The Greeks Have A Word For It by Barry Unsworth



When I was 16 I told my mum I liked Lion Bars.  I mentioned it once, you understand, as a throw away remark in a casual conversation.  My mum, though, treated my ephemeral preference as if Moses had descended from the Mount of Olives bearing a stone tablet inscribed ‘Though Shalt Bestow on Thy Teenage Daughter a Daily Lion Bar.’  For a week, I ate a Lion Bar each day, gratefully at first, then dutifully, then reluctantly; then I stopped.  She carried on buying them regardless, stashing the uneaten bars in the bread bin ‘for later’.  By this stage the sight of a wrapper was beginning making me nauseous, so later never came.  The bread-bin got so full of Lion Bars there was no room for bread.  When I begged her to stop, she was nonplussed. Why say I liked them?

Fast-forward 30 years and I’m telling my husband I like Barry Unsworth.  Now my husband likes to ‘do’ an author by reading everything they’ve ever written (never to re-read it) then move on to another – like my mum, it’s all or nothing – whereas I like to dip in and out of different authors and re-read favourite books, or ‘bits’ of book, so I really should have known better. The Greeks Have a Word For It is, I think, Unsworth’s second published novel (after The Partnership, which I reviewed in my November 2011 blog).  Currently out of print, my husband (bless him) tracked down a used copy on Amazon.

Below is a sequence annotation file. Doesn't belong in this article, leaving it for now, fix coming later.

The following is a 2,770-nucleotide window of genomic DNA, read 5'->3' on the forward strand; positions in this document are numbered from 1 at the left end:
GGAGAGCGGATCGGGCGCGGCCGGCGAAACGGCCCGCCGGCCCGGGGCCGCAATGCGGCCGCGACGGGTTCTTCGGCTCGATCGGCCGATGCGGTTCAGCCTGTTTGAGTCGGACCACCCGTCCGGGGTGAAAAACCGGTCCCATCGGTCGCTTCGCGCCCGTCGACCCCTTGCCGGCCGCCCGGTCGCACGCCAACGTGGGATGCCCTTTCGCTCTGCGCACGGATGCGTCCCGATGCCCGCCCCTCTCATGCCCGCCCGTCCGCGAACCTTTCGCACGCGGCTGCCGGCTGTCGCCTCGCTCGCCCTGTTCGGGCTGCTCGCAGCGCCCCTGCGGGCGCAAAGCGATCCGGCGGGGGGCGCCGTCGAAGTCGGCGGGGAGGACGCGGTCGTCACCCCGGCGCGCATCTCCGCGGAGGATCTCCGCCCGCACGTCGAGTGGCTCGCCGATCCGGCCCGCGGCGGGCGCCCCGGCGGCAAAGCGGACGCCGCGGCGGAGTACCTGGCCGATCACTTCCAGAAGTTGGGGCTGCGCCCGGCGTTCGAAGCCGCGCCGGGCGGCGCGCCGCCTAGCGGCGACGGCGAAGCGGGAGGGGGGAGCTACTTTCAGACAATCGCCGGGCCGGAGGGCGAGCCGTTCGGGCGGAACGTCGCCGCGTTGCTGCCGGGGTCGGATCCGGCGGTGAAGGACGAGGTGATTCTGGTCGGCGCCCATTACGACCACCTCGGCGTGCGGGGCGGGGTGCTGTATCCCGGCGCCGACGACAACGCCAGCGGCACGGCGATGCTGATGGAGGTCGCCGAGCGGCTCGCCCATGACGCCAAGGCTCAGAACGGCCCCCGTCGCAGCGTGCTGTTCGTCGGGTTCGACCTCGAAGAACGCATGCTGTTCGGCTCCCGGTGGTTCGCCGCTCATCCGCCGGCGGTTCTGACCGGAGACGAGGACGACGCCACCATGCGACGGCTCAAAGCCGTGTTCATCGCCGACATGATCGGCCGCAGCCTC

Kennedy, an English chancer, and Mitsos, a young Greek, arrive in Athens on the same boat.  Mitsos tells Kennedy, ‘Athens is like a village…We shall be sure to meet.’  And they do, with tragic consequences.

I can see why this book is no longer in print.  While there is much to appreciate here (form, prose, characterisation) it is difficult to care about either Kennedy or Mitsos, and so although it is beautifully written, it is ultimately emotionally unsatisfying.  You might want to give it a go if, like me, you’re an Unsworth fan (and can track down a copy) but if you’re new to Unsworth, better try Morality Play, Losing Nelson, Land of Marvels, or the Booker prize winning Sacred Hunger.

* Not for me but worth trying

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